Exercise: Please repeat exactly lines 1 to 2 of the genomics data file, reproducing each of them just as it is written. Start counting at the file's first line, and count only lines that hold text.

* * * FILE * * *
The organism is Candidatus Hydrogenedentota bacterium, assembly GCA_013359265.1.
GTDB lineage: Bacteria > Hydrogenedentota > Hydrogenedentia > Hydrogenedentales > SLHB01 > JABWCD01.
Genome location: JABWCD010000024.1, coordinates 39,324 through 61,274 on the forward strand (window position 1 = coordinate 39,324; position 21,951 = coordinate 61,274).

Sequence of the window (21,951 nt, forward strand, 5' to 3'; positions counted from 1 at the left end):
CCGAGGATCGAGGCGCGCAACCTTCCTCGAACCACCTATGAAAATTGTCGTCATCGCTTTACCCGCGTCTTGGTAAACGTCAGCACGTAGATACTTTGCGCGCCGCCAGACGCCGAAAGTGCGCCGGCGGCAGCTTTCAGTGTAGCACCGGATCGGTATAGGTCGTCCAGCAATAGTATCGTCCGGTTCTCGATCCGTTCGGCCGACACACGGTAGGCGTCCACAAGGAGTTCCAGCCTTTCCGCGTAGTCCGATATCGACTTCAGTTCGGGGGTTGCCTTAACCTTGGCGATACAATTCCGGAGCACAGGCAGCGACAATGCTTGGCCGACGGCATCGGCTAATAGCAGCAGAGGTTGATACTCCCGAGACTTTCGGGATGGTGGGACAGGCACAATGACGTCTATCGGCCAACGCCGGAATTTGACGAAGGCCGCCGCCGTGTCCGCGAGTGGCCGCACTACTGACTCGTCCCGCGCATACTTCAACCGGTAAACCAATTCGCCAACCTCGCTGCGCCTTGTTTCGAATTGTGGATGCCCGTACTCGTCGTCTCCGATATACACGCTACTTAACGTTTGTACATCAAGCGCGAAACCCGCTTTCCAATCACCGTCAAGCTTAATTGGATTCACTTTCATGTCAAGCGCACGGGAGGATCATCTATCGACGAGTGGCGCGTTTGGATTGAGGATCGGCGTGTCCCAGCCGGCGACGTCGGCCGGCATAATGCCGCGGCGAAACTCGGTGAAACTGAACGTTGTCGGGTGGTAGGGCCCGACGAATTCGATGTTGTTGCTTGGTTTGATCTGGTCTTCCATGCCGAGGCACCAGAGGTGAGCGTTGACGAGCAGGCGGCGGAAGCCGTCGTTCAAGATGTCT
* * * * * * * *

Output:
The organism is Candidatus Hydrogenedentota bacterium, assembly GCA_013359265.1.
GTDB lineage: Bacteria > Hydrogenedentota > Hydrogenedentia > Hydrogenedentales > SLHB01 > JABWCD01.